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Author Topic:   Cold Fusion ... again?
Percy
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Posts: 20006
From: New Hampshire
Joined: 12-23-2000
Member Rating: 4.9


(1)
Message 5 of 12 (699797)
05-25-2013 3:25 PM
Reply to: Message 3 by NoNukes
05-25-2013 2:23 PM


Bu once the patent application is filed aren't public announcements protected? "Patent pending" and all that? Isn't the only risk that the patent might not eventually be granted, which seems terribly unlikely for a device like this, though of course I agree with Tangle that it's total bollocks.

This reminds me of a very recent little dust-up that just happened. A couple days ago The Guardian published this:

Eric Weinstein may have found the answer to physics' biggest problems

It was immediately questioned, primarily because of the way the "breakthrough" was handled:

Dear Guardian: You’ve Been Played

This relatively brief comment from New Scientist is also good:

Weinstein's theory of everything is probably nothing

I think"shenanigans" was an appropriate adjective, and dramatic scientific breakthroughs are rarely if ever dressed in shenanigans.

--Percy


This message is a reply to:
 Message 3 by NoNukes, posted 05-25-2013 2:23 PM NoNukes has responded

Replies to this message:
 Message 6 by NoNukes, posted 05-25-2013 4:24 PM Percy has responded

  
Percy
Member
Posts: 20006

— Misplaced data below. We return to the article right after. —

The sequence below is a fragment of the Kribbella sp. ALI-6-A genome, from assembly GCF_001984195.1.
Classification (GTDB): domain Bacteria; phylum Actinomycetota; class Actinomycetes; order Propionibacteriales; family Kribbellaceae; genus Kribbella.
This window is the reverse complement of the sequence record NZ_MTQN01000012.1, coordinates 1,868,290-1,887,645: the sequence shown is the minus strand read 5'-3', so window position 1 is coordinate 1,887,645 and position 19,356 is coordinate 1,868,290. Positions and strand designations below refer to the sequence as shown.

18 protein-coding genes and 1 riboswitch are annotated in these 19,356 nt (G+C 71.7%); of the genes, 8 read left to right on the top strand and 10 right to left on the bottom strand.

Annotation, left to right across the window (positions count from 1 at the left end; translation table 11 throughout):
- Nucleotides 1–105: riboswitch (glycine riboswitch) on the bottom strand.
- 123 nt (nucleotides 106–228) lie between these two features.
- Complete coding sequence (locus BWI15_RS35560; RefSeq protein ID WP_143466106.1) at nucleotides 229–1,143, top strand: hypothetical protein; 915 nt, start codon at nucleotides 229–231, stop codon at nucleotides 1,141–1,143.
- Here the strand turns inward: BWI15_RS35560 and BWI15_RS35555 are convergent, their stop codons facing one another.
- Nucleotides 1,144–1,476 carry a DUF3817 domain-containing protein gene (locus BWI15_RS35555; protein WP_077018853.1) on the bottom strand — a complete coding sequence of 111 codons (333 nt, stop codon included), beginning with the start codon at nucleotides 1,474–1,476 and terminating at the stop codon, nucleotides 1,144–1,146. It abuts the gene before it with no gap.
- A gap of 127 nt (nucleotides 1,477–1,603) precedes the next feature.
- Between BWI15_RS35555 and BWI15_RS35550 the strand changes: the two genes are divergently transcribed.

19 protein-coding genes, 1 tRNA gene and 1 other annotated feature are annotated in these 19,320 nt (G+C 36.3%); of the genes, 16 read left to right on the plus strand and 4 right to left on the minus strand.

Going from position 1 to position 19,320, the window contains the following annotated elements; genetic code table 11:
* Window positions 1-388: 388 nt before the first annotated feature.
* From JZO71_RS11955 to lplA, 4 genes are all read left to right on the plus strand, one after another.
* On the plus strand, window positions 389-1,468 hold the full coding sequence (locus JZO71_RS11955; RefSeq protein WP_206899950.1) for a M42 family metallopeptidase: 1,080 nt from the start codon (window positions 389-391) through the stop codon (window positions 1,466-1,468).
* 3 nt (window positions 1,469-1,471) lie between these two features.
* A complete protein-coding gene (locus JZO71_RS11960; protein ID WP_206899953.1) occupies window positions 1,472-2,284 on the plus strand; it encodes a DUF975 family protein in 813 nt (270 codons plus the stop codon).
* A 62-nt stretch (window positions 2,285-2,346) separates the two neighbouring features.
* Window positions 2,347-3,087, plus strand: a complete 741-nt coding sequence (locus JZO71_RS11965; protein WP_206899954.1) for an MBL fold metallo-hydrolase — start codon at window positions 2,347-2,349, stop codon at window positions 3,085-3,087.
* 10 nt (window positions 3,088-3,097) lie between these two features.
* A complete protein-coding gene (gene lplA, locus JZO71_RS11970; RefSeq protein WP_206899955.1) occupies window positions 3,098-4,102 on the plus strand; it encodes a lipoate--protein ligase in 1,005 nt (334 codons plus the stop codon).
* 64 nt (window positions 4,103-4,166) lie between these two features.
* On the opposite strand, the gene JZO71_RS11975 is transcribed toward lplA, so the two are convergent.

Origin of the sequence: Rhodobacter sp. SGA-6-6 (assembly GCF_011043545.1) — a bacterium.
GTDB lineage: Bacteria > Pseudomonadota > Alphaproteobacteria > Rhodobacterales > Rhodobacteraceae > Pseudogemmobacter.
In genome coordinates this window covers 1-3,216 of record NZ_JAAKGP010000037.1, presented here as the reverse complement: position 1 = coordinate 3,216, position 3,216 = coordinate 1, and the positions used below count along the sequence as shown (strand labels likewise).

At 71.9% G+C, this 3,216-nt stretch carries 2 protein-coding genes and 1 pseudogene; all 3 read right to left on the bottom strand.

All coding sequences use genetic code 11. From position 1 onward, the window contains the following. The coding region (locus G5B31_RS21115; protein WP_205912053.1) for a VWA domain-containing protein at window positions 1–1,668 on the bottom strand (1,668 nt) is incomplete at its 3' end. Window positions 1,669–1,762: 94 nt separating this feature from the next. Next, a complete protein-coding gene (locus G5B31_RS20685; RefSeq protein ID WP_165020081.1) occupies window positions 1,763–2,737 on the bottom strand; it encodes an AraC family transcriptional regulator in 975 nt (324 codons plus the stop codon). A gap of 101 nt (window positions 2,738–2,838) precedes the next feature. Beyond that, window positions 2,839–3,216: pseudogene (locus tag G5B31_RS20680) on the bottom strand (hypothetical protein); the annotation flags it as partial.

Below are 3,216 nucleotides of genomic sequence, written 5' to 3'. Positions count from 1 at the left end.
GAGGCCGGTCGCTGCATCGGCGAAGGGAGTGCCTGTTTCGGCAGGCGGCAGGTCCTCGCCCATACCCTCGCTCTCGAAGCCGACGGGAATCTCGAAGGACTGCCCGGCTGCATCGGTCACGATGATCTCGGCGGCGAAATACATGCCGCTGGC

From: New Hampshire
Joined: 12-23-2000
Member Rating: 4.9


Message 8 of 12 (699803)
05-25-2013 4:37 PM
Reply to: Message 6 by NoNukes
05-25-2013 4:24 PM


NoNukes writes:

In what way are you suggesting that public announcements are protected? I'm not sure I understand your proposition. I'm guessing you are suggesting that we cannot exploit revealed technology once an application is filed. But that's not correct. The patent won't affect uses that occur before the patent issues (with some exceptions only applicable in the US).

I'm only asking, not claiming I know anything for certain. I'm only familiar with US law, and only what I learned in the class that one of the company's attorneys gave (he covered trade secrets, too) combined with the established practices that we have to follow. We don't disclose to customers (which we're told constitutes a public disclosure) until after we've filed the patent application. Because of this practice I assumed that any uses of our invention were protected after the application was filed, else we would have had to wait until after the patent was granted before disclosing to customers.

I think it would be extraordinarily difficult to get a patent for cold fusion through the US patent office because the PTO is predisposed to believe that cold fusion is as bollocks as perpetual motion.

Yeah, the analogy to perpetual motion machines occurred to me, too.

--Percy


This message is a reply to:
 Message 6 by NoNukes, posted 05-25-2013 4:24 PM NoNukes has responded

Replies to this message:
 Message 9 by NoNukes, posted 05-25-2013 5:12 PM Percy has acknowledged this reply

  
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